August 2016
Volume 16, Issue 12
Open Access
Vision Sciences Society Annual Meeting Abstract  |   September 2016
The influence of action production kinematics on identification of others' affective states
Author Affiliations
  • Rosaana Edey
    Birkbeck College, University of London
  • Iroise Dumontheil
    Birkbeck College, University of London
  • Jennifer Cook
    Birmingham University
  • Clare Press
    Birkbeck College, University of London
Journal of Vision September 2016, Vol.16, 267. doi:
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      Rosaana Edey, Iroise Dumontheil, Jennifer Cook, Clare Press; The influence of action production kinematics on identification of others' affective states . Journal of Vision 2016;16(12):267. doi:

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      © ARVO (1962-2015); The Authors (2016-present)

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Different affective states have previously been shown to have specific kinematic signatures, for example, sad movements tend to be slow, and angry movements are fast and accelerated. We likely use these kinematic signatures to help us to perceive affective states in others. If so, our models of the kinematic-affective state correspondence may be based upon experience of our own actions. We therefore predicted that first, altering the kinematic properties of affective movements should reduce the perceived intensity of the correct affective state, and second, perceived intensity would be influenced by participants' own action kinematics. To test these hypotheses, affect perception was measured by asking typical adult participants to rate on a visual analogue scale the extent to which happy, angry, sad and neutral point-light walkers expressed happiness, anger and sadness. The affective animations were either un-manipulated (100%), or were altered to bring the velocity closer to that of the neutral walker (66%, 33% and 0%, with 0% being equivalent to neutral velocity). The kinematics of the participant's leg were also measured during a walking task. In confirmation of our first hypothesis, participants' intensity ratings of the correct affective state decreased linearly as the velocity information pertaining to affective states was removed. Second, there was a linear correlation between participants' own walking kinematics and their perceptual judgements. Faster walkers gave the slower affective states (sadness) higher intensity ratings than the faster affective states (anger), and the slower walkers showed the opposite pattern. Therefore, we may rate the intensity of an affective state according to its kinematic difference from our own neutral movement kinematics. These results suggest that kinematics communicate important information about our affective states, and that individuals calibrate their perception of others' affective states relative to their own reference kinematics.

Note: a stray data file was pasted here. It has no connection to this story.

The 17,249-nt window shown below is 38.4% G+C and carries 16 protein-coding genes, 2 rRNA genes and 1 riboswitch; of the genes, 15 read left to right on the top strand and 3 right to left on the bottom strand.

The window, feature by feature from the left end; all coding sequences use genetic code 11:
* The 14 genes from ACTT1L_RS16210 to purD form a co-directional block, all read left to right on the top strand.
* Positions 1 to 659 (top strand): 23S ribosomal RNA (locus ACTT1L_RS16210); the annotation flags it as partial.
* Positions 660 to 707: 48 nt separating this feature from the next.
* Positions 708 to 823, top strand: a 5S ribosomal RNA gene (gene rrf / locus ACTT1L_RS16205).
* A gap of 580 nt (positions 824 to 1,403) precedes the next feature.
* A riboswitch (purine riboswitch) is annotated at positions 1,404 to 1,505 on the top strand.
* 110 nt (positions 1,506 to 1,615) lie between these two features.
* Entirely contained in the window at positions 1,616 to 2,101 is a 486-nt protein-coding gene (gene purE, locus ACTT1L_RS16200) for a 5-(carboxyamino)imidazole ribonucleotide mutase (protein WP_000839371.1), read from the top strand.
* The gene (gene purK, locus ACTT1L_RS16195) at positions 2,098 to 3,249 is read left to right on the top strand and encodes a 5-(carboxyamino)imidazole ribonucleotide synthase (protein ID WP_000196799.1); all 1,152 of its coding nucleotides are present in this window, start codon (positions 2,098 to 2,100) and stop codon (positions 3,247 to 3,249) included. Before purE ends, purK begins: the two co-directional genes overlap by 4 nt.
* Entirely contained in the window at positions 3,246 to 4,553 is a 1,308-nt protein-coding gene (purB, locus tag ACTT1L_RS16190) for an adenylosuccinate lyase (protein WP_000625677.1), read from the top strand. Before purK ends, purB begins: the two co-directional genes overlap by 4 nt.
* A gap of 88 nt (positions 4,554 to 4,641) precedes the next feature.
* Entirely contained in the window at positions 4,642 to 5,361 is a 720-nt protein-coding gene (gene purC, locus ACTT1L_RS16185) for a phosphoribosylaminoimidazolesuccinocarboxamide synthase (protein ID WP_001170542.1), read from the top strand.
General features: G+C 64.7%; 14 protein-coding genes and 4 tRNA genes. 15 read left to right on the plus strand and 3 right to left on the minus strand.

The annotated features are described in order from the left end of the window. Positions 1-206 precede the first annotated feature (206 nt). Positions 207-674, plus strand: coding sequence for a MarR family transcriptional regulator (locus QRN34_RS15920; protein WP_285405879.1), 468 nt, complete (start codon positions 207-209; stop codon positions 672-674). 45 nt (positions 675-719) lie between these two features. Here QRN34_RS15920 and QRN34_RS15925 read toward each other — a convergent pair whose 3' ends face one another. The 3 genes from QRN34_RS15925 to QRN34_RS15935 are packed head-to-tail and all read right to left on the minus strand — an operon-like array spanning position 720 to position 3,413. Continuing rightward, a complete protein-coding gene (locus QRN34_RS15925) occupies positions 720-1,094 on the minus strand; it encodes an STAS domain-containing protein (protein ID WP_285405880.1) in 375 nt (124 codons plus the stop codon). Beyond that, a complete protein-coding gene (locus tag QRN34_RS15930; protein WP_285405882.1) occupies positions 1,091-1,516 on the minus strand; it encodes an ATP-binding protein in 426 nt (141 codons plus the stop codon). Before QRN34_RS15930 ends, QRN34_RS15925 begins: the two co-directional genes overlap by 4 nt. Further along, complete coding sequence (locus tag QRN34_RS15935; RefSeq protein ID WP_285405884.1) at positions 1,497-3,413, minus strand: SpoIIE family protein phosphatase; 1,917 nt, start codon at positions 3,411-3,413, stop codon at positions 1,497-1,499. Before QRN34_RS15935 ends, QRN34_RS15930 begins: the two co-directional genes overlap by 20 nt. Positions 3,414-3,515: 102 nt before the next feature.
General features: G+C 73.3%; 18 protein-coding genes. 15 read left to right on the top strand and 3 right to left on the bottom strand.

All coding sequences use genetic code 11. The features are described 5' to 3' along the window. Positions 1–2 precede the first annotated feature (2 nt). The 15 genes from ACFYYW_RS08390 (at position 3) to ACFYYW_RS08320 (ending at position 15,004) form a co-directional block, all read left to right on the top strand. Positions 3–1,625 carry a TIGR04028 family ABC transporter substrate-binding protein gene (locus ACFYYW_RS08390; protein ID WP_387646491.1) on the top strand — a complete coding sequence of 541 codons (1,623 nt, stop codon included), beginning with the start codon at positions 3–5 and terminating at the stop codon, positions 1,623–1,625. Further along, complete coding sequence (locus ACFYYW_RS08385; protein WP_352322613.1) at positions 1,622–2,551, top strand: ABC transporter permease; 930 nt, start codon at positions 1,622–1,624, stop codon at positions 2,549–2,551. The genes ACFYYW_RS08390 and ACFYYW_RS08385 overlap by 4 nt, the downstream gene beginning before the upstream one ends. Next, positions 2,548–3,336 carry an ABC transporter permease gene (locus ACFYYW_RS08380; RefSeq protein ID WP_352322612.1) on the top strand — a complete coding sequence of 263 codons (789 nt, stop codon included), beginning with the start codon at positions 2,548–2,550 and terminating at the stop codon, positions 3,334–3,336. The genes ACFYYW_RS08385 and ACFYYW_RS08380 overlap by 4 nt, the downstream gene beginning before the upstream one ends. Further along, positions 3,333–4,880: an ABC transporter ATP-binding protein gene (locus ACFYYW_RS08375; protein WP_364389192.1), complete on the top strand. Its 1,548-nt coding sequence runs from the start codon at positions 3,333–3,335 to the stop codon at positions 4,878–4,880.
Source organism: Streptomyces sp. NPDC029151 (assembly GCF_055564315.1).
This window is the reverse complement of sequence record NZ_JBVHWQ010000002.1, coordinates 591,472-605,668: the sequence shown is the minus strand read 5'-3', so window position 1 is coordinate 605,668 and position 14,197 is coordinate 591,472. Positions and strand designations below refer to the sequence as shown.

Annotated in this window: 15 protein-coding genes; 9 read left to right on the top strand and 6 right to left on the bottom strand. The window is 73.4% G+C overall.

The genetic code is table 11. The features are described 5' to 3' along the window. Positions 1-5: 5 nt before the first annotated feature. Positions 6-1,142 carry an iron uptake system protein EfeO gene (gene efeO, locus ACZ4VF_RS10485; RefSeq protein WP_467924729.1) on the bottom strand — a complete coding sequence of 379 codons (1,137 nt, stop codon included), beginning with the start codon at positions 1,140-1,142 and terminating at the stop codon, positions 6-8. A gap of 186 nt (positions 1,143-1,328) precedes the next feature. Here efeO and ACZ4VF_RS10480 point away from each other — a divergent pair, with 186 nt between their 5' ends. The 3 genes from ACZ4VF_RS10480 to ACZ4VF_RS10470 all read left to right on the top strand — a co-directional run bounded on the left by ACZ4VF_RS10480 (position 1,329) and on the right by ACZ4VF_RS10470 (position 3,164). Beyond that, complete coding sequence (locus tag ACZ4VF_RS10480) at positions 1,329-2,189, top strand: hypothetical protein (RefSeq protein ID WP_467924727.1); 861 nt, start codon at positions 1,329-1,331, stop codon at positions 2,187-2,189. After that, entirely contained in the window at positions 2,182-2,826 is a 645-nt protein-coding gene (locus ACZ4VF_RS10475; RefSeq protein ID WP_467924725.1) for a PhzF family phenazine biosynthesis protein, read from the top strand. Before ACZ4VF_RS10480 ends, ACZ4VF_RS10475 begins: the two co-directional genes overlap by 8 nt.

Meeting abstract presented at VSS 2016


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